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​Leadership lessons from conducting an orchestra

Apr 20, 2015

Michael Solender, Contributing Writer

There is nothing quite as impressive and majestic as experiencing a fine symphony orchestra performing a grand classical score. The exquisite precision, timing and intonation all coming together in a collective wave of music that can be awe inspiring.

A full orchestra may have up to 100 players, and if a chorus is involved, up to 200 additional performers. Shouldering the challenge of coordination is the symphony conductor, who has a very visible leadership role.

Making music is an often-used metaphor in business. Teamwork, coordination, discipline, role definition, flexibility, goal setting and execution are required success components for a symphony orchestra and are equally sought-after elements for the small business owner.

"Inspire and enable, these are the two key elements of my role in leading the orchestra," said Christopher Warren-Green, music director and principal conductor of both the Charlotte Symphony Orchestra and the London Chamber Orchestra. "I think so many business people gravitate toward the music metaphor because of the way the orchestra works."

Warren-Green explained that the conductor is akin to the captain of a ship with various "lieutenants" responsible for their specific sections of the symphony. The concert master (first violin) is the first in charge after the conductor and takes responsibility for the orchestra playing with a singular voice. Each of the section leaders take ownership over their respective areas, and they take their cues from the conductor, who sets the tone and phrasing for the scores being played.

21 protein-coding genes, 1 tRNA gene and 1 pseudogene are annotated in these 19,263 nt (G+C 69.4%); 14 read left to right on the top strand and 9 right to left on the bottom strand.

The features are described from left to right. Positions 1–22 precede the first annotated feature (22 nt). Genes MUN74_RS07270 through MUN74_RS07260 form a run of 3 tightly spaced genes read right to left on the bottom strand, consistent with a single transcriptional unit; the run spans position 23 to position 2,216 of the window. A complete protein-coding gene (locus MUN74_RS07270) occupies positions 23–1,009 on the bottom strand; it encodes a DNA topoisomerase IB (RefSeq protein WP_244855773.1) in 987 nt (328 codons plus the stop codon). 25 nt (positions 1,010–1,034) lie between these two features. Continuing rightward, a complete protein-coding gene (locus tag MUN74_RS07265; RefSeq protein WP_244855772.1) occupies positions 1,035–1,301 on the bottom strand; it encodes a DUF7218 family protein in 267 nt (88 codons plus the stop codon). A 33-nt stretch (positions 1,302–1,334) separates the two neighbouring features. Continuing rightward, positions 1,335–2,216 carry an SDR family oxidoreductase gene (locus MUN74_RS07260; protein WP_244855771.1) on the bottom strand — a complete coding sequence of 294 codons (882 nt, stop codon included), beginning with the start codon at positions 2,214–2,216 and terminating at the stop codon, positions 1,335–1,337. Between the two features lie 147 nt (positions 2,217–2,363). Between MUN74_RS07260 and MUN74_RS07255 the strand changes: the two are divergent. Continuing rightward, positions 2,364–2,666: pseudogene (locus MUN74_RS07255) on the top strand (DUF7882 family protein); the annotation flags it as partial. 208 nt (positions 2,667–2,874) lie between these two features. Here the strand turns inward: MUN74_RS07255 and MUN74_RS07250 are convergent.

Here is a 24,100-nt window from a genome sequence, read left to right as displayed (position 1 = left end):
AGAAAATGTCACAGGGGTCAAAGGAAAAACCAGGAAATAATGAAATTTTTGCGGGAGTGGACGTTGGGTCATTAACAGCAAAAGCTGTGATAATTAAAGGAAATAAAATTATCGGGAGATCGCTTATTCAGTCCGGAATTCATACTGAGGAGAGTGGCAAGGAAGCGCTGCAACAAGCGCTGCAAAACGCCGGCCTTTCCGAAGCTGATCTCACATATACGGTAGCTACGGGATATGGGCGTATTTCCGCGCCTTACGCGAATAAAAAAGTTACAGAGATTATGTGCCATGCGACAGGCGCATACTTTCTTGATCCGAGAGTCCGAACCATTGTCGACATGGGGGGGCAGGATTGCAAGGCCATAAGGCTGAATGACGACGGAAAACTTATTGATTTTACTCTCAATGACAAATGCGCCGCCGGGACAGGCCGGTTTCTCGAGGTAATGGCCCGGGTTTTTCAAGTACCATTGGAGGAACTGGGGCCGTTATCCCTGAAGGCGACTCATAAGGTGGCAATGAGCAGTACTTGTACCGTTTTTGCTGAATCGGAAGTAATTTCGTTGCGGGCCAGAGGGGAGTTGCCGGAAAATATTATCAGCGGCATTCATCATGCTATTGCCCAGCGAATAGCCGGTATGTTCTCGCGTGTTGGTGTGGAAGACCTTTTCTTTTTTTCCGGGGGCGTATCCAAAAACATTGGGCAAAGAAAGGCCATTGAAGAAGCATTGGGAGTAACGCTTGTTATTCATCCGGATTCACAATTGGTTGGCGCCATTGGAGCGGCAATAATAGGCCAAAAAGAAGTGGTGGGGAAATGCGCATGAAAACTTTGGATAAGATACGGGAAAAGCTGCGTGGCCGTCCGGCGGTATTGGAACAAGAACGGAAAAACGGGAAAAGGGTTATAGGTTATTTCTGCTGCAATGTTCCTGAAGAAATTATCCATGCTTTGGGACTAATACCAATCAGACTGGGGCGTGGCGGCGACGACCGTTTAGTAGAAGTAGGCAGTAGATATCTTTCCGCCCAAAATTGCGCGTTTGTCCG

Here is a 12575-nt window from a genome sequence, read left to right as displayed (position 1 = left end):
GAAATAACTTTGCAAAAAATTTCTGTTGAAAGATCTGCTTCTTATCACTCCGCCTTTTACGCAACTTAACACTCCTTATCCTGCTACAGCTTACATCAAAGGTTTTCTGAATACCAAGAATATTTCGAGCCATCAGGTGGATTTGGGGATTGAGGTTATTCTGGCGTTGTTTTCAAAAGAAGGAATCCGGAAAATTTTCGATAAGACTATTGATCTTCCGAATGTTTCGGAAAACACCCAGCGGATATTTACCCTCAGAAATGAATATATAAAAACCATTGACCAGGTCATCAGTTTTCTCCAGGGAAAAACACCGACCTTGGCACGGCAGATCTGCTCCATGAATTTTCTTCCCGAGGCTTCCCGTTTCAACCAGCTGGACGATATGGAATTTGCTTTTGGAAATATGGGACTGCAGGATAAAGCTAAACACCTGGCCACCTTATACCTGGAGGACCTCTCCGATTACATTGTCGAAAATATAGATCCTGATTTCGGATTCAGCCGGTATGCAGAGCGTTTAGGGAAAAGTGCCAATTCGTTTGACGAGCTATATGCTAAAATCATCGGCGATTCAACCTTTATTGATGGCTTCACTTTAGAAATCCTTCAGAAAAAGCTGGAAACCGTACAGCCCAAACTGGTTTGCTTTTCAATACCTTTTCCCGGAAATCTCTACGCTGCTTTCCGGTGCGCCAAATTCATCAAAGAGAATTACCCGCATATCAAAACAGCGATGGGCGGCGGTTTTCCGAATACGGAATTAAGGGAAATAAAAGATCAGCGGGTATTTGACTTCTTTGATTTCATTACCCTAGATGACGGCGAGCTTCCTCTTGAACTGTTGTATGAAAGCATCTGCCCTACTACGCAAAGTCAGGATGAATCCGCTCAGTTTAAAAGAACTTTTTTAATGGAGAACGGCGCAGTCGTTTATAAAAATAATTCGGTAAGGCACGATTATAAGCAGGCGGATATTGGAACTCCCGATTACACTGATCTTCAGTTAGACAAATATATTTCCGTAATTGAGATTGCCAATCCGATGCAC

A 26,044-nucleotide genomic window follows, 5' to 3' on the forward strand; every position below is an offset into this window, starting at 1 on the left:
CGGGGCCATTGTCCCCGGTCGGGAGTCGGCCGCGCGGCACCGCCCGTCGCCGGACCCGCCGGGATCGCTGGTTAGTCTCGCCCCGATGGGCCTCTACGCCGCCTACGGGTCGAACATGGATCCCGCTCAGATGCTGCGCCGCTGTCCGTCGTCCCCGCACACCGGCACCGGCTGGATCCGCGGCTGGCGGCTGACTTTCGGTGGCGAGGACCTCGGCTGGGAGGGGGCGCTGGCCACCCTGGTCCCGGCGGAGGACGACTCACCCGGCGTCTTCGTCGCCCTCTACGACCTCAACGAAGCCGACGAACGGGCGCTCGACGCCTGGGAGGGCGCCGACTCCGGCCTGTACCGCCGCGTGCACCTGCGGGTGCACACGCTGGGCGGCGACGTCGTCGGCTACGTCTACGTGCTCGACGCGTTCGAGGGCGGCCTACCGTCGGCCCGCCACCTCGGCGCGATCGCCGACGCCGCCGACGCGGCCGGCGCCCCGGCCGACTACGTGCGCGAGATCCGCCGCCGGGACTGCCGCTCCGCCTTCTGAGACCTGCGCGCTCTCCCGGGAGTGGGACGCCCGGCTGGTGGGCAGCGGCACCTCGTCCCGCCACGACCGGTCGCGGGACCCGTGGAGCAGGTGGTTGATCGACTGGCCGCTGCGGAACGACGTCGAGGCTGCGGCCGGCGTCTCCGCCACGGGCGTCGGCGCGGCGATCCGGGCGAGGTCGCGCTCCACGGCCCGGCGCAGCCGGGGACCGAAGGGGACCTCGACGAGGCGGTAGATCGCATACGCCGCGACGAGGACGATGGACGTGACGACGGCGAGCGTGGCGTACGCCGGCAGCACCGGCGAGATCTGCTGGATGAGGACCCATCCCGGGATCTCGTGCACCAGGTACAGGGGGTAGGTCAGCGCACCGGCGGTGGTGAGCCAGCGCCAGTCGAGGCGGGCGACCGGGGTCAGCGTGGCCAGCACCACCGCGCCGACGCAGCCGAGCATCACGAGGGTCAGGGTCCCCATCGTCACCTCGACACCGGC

Inspiring top performance

Successful entrepreneurs and small business owners recognize that getting the highest level of performance from their associates requires respect and strong communication from a leader who people are inspired to follow.

For Warren-Green, this means demonstrating passion and feeling for the work.

"If a conductor talks a great deal, it doesn't work. You have to show it," he said. "It's not simply waving your arms about. Performers can feel it from the podium. My job is to help them come together as one instrument, to play from the heart."

Michelle Hamilton is the vice president of development for the Charlotte Symphony Orchestra.

"I don't differentiate between successful leadership skills required on the artistic or the administrative side of an organization such as the symphony," said Hamilton. "Successful leaders employ great communication skills and are adept at recognizing the strengths and motivations of the various people they work with and appealing to these."

Small businesses require operational infrastructures that their customers never see, much like the vast network of behind-the-scenes coordination required of a symphony performance. Business owners should place equal emphasis on front-facing and "back-of-the-house" operations in order to deliver excellence to their customers.

"The teamwork and efforts of nearly 100 people who are not performing on stage, yet responsible for our product, is amazing and what I love about this organization," said Hamilton. "I often marvel from the audience as to all the unseen people that make this beautiful music happen."

Finding self satisfaction from a job well done may seem counter-intuitive for feedback-seeking business owners, yet this is something artists have come to use effectively as a barometer of their performance.

"Of course we get immediate applause after a performance," said Warren-Green, "But audiences are often polite. We know in our hearts when we've delivered our best; we can feel it. Art is not selfish, it is not give and take, it is give and give."

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